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2 deleted 89 characters in body I'm trying to check if my understanding of variable elimination is correct.

Assume the above Bayesian network is factorized as:

$$p(a,b,d,e,l,s,t,x) = p(a)p(t|a)p(e|t,l)p(x|e)p(l|s)p(b|s)p(d|b,e)p(s)$$

Suppose I want to find $$p(e|s)$$, this means performing $$p(e|s) = \sum_{t,l}p(e|l,t)p(t)p(l|s)$$

Now, $$p(e|l,t)p(t)= \frac{p(e,l,t)}{p(l,t)}p(t) = \frac{p(e,l,t)}{p(l|t)} = \frac{p(e,l,t)}{p(l)} = p(e,t|l)$$. The third equality is due to the unconditioned collider $$e$$. Marginalizing over $$t$$ gives us $$p(e|l)$$.

Subsequently, $$p(e|l)p(l|s) = p(e|l,s)p(l|s) = \frac{p(e|l,s)p(s)}{p(s)}p(l|s) = \frac{p(e,l,s)}{p(s)} = p(e,l|s)$$, where the first equality is because conditioning on $$l$$ makes $$s$$ irrelevant, i.e. $$p(e|l,s) = p(e|l)$$. MarginalizingAnd marginalizing over $$l$$ finally gives $$p(e|s)$$.

Finally, combining the 2 steps above gives us the desired $$\sum_{t,l}p(e|l,t)p(t)p(l|s) = p(e|s)$$

Is this correct?

Also and on to the larger picture, is there a faster way of deriving or 'seeing' this equality? It seems to me that the faster approach is moving the conditioned variables over the conditioning bar, and then marginalizing, that is $$\sum_{t,l}p(e|l,t)p(t)p(l|s) = \sum_{t,l}p(e,l,t|s) = p(e|s)$$. Is this valid?

Thank you. I'm trying to check if my understanding of variable elimination is correct.

Assume the above Bayesian network is factorized as:

$$p(a,b,d,e,l,s,t,x) = p(a)p(t|a)p(e|t,l)p(x|e)p(l|s)p(b|s)p(d|b,e)p(s)$$

Suppose I want to find $$p(e|s)$$, this means performing $$p(e|s) = \sum_{t,l}p(e|l,t)p(t)p(l|s)$$

Now, $$p(e|l,t)p(t)= \frac{p(e,l,t)}{p(l,t)}p(t) = \frac{p(e,l,t)}{p(l|t)} = \frac{p(e,l,t)}{p(l)} = p(e,t|l)$$. The third equality is due to the unconditioned collider $$e$$. Marginalizing over $$t$$ gives us $$p(e|l)$$.

Subsequently, $$p(e|l)p(l|s) = p(e|l,s)p(l|s) = \frac{p(e|l,s)p(s)}{p(s)}p(l|s) = \frac{p(e,l,s)}{p(s)} = p(e,l|s)$$, where the first equality is because conditioning on $$l$$ makes $$s$$ irrelevant, i.e. $$p(e|l,s) = p(e|l)$$. Marginalizing over $$l$$ gives $$p(e|s)$$.

Finally, combining the 2 steps above gives us the desired $$\sum_{t,l}p(e|l,t)p(t)p(l|s) = p(e|s)$$

Is this correct?

Also and on to the larger picture, is there a faster way of deriving or 'seeing' this equality? It seems to me that the faster approach is moving the conditioned variables over the conditioning bar, and then marginalizing, that is $$\sum_{t,l}p(e|l,t)p(t)p(l|s) = \sum_{t,l}p(e,l,t|s) = p(e|s)$$. Is this valid?

Thank you. I'm trying to check if my understanding of variable elimination is correct.

Assume the above Bayesian network is factorized as:

$$p(a,b,d,e,l,s,t,x) = p(a)p(t|a)p(e|t,l)p(x|e)p(l|s)p(b|s)p(d|b,e)p(s)$$

Suppose I want to find $$p(e|s)$$, this means performing $$p(e|s) = \sum_{t,l}p(e|l,t)p(t)p(l|s)$$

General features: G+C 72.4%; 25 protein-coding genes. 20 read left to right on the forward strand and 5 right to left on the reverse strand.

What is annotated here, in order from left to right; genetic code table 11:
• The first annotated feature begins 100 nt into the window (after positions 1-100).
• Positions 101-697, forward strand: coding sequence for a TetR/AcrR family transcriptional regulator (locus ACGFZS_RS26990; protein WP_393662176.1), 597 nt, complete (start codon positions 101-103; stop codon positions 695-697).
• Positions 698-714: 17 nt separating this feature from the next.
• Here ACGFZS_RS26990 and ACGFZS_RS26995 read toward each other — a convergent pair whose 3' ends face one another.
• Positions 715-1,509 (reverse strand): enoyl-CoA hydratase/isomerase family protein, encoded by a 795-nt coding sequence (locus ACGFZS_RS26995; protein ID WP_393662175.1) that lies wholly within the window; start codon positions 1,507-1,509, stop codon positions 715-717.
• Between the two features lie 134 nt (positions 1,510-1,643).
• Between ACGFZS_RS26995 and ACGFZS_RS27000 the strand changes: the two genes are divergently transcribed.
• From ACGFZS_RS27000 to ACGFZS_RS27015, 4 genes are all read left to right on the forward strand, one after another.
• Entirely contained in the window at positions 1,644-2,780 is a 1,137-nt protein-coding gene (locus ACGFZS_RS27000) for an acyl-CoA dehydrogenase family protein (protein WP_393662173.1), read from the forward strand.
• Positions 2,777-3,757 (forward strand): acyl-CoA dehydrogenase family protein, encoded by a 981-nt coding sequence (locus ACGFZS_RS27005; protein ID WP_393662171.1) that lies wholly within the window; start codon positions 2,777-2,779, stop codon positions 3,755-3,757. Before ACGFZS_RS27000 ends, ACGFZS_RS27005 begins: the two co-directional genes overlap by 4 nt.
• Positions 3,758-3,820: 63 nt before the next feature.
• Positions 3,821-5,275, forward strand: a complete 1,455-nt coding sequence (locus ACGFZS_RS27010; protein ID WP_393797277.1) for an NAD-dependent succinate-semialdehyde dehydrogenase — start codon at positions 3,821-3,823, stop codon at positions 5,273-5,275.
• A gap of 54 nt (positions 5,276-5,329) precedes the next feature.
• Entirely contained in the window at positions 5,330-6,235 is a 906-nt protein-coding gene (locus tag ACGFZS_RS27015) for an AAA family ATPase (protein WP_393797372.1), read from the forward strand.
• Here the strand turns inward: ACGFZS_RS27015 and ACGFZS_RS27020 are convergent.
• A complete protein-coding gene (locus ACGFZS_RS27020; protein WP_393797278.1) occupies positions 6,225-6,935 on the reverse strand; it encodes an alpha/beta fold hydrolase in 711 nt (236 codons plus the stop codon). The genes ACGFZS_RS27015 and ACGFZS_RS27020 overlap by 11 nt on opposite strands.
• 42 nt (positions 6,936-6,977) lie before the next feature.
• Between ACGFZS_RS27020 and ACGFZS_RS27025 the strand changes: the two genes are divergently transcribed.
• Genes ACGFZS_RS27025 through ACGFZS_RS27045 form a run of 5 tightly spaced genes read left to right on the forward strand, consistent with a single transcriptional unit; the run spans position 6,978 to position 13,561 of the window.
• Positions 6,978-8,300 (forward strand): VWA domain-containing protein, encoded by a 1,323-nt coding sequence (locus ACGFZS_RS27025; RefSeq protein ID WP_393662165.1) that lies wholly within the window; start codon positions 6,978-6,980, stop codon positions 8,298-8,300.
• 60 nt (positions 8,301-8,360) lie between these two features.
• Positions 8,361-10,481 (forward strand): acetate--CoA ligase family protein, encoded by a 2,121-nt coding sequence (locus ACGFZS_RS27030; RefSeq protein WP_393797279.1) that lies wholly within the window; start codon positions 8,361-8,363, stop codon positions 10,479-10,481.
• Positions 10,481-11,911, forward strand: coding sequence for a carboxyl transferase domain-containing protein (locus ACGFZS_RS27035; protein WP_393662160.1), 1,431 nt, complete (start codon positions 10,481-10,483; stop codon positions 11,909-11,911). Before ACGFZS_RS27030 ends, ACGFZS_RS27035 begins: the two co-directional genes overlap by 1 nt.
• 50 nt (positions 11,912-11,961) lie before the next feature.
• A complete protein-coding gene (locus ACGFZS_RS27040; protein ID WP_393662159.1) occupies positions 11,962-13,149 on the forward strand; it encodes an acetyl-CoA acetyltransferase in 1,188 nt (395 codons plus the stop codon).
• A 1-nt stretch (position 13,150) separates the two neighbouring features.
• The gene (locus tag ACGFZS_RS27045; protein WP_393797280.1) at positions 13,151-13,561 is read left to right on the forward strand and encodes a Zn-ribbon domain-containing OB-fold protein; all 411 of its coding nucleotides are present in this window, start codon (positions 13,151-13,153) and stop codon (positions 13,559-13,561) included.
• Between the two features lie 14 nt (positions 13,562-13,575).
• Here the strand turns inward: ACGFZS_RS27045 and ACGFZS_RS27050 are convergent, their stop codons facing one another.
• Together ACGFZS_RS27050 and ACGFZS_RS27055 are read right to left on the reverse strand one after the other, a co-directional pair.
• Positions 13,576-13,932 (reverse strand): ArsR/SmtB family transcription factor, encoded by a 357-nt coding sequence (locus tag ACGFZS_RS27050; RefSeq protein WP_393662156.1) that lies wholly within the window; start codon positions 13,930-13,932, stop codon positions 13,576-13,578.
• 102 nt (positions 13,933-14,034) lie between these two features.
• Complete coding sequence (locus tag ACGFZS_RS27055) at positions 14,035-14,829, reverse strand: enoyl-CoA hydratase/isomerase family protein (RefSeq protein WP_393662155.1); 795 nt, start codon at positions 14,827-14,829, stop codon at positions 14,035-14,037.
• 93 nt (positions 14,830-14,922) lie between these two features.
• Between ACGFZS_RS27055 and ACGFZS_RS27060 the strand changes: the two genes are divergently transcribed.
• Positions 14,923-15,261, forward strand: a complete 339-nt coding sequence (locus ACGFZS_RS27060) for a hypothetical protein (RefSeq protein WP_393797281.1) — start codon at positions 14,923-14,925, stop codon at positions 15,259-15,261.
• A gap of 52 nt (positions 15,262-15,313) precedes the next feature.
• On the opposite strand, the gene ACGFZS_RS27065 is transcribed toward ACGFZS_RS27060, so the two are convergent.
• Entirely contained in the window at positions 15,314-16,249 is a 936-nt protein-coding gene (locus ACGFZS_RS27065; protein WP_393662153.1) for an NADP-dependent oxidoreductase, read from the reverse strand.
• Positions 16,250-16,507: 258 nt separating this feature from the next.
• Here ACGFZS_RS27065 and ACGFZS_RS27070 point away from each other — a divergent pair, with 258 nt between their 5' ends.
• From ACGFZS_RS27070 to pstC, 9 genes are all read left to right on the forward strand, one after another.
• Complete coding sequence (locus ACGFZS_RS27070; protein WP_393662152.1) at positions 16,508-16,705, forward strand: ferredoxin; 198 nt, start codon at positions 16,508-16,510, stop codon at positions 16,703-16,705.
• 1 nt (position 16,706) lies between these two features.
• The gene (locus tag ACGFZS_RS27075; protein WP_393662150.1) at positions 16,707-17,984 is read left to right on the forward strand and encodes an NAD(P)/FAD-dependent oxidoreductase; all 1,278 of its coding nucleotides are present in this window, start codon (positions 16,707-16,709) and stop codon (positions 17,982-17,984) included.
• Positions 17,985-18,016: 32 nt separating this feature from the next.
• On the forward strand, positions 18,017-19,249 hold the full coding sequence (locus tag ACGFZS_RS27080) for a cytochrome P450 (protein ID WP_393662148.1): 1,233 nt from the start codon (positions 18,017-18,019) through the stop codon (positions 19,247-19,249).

Now, $$p(e|l,t)p(t)= \frac{p(e,l,t)}{p(l,t)}p(t) = \frac{p(e,l,t)}{p(l|t)} = \frac{p(e,l,t)}{p(l)} = p(e,t|l)$$. The third equality is due to the unconditioned collider $$e$$. Marginalizing over $$t$$ gives us $$p(e|l)$$.

Subsequently, $$p(e|l)p(l|s) = p(e|l,s)p(l|s) = \frac{p(e|l,s)p(s)}{p(s)}p(l|s) = \frac{p(e,l,s)}{p(s)} = p(e,l|s)$$, where the first equality is because conditioning on $$l$$ makes $$s$$ irrelevant, i.e. $$p(e|l,s) = p(e|l)$$. And marginalizing over $$l$$ finally gives $$p(e|s)$$.

Is this correct?

Also and on to the larger picture, is there a faster way of deriving or 'seeing' this equality? It seems to me that the faster approach is moving the conditioned variables over the conditioning bar, and then marginalizing, that is $$\sum_{t,l}p(e|l,t)p(t)p(l|s) = \sum_{t,l}p(e,l,t|s) = p(e|s)$$. Is this valid?

Thank you.

1

# Variable elimination in Bayesian network I'm trying to check if my understanding of variable elimination is correct.

Assume the above Bayesian network is factorized as:

$$p(a,b,d,e,l,s,t,x) = p(a)p(t|a)p(e|t,l)p(x|e)p(l|s)p(b|s)p(d|b,e)p(s)$$

Suppose I want to find $$p(e|s)$$, this means performing $$p(e|s) = \sum_{t,l}p(e|l,t)p(t)p(l|s)$$

Now, $$p(e|l,t)p(t)= \frac{p(e,l,t)}{p(l,t)}p(t) = \frac{p(e,l,t)}{p(l|t)} = \frac{p(e,l,t)}{p(l)} = p(e,t|l)$$. The third equality is due to the unconditioned collider $$e$$. Marginalizing over $$t$$ gives us $$p(e|l)$$.

Subsequently, $$p(e|l)p(l|s) = p(e|l,s)p(l|s) = \frac{p(e|l,s)p(s)}{p(s)}p(l|s) = \frac{p(e,l,s)}{p(s)} = p(e,l|s)$$, where the first equality is because conditioning on $$l$$ makes $$s$$ irrelevant, i.e. $$p(e|l,s) = p(e|l)$$. Marginalizing over $$l$$ gives $$p(e|s)$$.

Finally, combining the 2 steps above gives us the desired $$\sum_{t,l}p(e|l,t)p(t)p(l|s) = p(e|s)$$

Is this correct?

Also and on to the larger picture, is there a faster way of deriving or 'seeing' this equality? It seems to me that the faster approach is moving the conditioned variables over the conditioning bar, and then marginalizing, that is $$\sum_{t,l}p(e|l,t)p(t)p(l|s) = \sum_{t,l}p(e,l,t|s) = p(e|s)$$. Is this valid?

Thank you.